Points of Interest

Plant map shows industry growth, change
By Susanne Retka Schill | April 15, 2011

Each spring, the staff at Ethanol Producer Magazine takes a close look at the industry, as it prepares the spring wall map enclosed with this issue. We were pleased this spring to work with the University of North Dakota’s Department of Earth System Science and Policy to add new contextual features to the map and improve plant location accuracy.

We now count 211 ethanol plants in the U.S., both operating and idled, adding up to 14.31 billion gallons of annual capacity. Many producers routinely offer updates to their capacities as they squeeze more ethanol out of their plants. That is an average capacity of 67 MMgy, compared to spring 2005 when there were 92 operational plants on the list, totaling 3.85 billion gallons and averaging 42 MMgy.

We also show three conventional plants under construction, although they may not really count—all three, two Aventine Renewable Energy Inc. plants in Aurora, Neb., and Mount Vernon, Ind., (which announced completion of commisisoning after our deadline) and the former Panda Hereford Ethanol LP in Texas, were under construction at the end of the build-out boom when work was suspended in tough economic times. Compare that to spring of 2007 when we showed 57 plants under construction. Total existing capacity of the 121 operating and idled plants that spring was 5.9 billion gallons. Of the 24 proposed plants on this spring’s map using a sugar/starch platform, half expect to use corn, some in conjunction with other feedstocks, while other proposed projects are looking at sweet sorghum, sugarcane and small grains.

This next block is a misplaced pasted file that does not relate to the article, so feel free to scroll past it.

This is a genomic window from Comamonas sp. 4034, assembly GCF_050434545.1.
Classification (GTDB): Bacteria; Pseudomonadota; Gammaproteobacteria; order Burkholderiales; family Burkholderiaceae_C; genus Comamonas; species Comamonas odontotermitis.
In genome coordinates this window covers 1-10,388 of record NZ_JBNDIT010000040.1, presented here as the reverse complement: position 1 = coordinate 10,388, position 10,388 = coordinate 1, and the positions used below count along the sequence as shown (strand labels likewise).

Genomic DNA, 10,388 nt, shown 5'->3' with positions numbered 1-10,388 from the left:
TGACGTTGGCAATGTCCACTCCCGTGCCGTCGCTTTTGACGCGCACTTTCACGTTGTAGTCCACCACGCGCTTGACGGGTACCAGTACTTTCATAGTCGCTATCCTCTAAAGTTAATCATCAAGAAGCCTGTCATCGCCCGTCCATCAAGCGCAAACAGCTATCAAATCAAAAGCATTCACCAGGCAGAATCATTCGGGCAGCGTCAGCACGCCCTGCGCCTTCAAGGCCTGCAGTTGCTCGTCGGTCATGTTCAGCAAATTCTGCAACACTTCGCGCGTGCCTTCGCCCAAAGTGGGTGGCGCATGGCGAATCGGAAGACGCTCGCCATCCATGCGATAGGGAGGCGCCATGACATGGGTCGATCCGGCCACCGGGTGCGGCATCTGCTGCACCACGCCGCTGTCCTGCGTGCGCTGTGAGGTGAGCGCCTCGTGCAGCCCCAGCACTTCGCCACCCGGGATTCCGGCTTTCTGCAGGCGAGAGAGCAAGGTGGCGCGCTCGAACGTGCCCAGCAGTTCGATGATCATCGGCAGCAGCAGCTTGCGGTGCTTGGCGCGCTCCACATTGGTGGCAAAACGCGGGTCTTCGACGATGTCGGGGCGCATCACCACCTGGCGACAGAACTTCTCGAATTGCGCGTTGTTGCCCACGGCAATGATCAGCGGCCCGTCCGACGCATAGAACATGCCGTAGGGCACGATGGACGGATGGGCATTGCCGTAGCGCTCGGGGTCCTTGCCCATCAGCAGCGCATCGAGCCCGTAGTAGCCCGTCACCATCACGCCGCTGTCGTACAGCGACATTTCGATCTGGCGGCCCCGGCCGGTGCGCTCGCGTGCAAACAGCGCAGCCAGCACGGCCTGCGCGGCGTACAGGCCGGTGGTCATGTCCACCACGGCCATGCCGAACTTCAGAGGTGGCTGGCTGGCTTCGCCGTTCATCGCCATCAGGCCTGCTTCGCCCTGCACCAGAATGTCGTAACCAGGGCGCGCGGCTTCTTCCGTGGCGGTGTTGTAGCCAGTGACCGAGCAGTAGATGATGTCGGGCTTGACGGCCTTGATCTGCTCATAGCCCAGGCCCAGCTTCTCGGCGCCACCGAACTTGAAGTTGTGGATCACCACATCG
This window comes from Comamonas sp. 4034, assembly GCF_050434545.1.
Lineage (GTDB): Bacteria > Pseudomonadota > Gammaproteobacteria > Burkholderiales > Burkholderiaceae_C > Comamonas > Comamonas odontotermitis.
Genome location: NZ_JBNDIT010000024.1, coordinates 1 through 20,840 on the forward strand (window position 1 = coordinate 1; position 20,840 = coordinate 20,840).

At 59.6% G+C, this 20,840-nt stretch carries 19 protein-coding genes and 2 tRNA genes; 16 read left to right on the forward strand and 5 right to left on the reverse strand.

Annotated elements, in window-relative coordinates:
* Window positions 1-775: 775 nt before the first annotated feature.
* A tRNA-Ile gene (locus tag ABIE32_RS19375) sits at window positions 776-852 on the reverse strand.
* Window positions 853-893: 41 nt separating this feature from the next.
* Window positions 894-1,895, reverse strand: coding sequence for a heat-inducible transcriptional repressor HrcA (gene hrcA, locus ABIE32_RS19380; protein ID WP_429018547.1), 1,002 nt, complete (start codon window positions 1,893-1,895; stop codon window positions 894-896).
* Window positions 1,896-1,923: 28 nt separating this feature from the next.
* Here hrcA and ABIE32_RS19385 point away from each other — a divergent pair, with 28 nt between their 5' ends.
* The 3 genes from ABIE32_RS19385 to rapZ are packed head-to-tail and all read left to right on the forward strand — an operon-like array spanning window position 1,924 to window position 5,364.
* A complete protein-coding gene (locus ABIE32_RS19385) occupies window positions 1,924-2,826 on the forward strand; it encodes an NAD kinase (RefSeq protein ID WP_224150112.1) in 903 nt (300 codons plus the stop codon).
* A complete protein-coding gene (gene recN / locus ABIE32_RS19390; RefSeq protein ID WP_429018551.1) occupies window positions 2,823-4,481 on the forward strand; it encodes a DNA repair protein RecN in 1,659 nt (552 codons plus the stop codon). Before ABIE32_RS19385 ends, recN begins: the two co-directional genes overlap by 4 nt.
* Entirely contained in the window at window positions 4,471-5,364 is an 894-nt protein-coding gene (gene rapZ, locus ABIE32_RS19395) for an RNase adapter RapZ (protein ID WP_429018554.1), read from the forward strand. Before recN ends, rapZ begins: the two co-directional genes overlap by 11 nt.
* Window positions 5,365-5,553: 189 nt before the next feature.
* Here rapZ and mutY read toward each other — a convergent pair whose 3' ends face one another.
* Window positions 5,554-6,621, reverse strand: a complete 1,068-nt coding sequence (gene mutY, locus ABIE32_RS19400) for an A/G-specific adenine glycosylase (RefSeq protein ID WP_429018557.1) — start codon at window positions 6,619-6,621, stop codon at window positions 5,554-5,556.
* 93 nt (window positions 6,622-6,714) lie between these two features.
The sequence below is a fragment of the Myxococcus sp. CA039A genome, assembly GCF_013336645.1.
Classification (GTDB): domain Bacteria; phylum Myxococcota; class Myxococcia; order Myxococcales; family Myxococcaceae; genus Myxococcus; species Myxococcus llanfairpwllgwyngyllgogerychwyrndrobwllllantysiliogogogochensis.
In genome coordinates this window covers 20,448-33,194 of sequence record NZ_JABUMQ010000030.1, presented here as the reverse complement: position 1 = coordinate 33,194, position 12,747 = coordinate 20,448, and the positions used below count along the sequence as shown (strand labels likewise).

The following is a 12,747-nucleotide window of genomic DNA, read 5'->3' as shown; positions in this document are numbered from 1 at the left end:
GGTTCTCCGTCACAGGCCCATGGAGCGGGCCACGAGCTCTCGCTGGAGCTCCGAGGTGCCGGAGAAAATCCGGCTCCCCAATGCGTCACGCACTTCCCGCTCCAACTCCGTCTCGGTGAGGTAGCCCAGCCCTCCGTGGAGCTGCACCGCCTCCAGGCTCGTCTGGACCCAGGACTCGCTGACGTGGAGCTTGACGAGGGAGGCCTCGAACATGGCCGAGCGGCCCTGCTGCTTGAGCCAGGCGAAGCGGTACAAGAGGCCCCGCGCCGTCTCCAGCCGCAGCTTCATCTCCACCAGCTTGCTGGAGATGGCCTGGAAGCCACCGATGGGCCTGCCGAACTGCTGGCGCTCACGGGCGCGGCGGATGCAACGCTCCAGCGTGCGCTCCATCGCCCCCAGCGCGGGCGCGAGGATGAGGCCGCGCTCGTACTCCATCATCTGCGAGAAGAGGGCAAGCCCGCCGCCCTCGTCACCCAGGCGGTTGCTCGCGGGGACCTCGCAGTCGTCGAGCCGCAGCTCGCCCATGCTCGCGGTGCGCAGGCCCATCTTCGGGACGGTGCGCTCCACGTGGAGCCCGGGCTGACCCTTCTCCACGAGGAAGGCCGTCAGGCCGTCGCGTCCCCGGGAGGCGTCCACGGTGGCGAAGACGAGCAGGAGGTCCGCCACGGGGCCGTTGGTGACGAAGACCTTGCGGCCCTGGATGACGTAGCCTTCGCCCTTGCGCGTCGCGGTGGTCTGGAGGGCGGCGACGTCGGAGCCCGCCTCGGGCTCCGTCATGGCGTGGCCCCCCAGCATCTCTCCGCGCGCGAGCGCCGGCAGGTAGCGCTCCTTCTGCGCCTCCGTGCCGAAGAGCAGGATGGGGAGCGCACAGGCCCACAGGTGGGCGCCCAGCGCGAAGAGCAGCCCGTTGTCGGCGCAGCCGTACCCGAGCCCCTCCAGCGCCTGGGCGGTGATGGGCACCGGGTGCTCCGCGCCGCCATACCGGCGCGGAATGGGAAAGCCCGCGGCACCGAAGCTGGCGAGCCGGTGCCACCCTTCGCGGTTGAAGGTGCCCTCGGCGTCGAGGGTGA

Change in the corn ethanol industry now is occurring in acquisitions and mergers. Hawkeye Energy Holdings LLC once was a regular in the Top 10 list. It has been replaced by Flint Hills Resources LP, which completed the acquisition of Hawkeye’s four plants this winter. We show Flint Hills as the fifth largest producer in volume, bumping Abengoa Bioenergy Corp. to number six. When Poet LLC bought the 90 MMgy plant at Cloverdale, Ind., this past year, it stepped back up to the No. 1 spot, easing Archer Daniels Midland Co. into second place. Valero Renewable Fuels LLC maintains its spot in third place and Green Plains Renewable Energy Inc. in fourth.

The real action is turning to cellulosic ethanol development, reflected in the decision to include those plants on the map beginning in spring 2010. This spring, we have 38 plants on our list, with seven completed plants meeting our minimum capacity requirement of 0.25 MMgy. Completed plants have a total capacity of 18.8 MMgy. Another six plants are under construction, representing 52.8 MMgy and 25 are proposed, which, if all were completed, would add 839.2 MMgy of cellulosic ethanol capacity. The cellulosic space is tough to map, though. Some very viable contenders aren’t on the list because their existing demonstration plants are below the threshold, or because they haven’t named a location. One can’t put a dot on a map without a location. We expect this part of the map to grow, and are already discussing how we will track hybrids, once corn producers begin adding cellulosic modules. 

— Susanne Retka Schill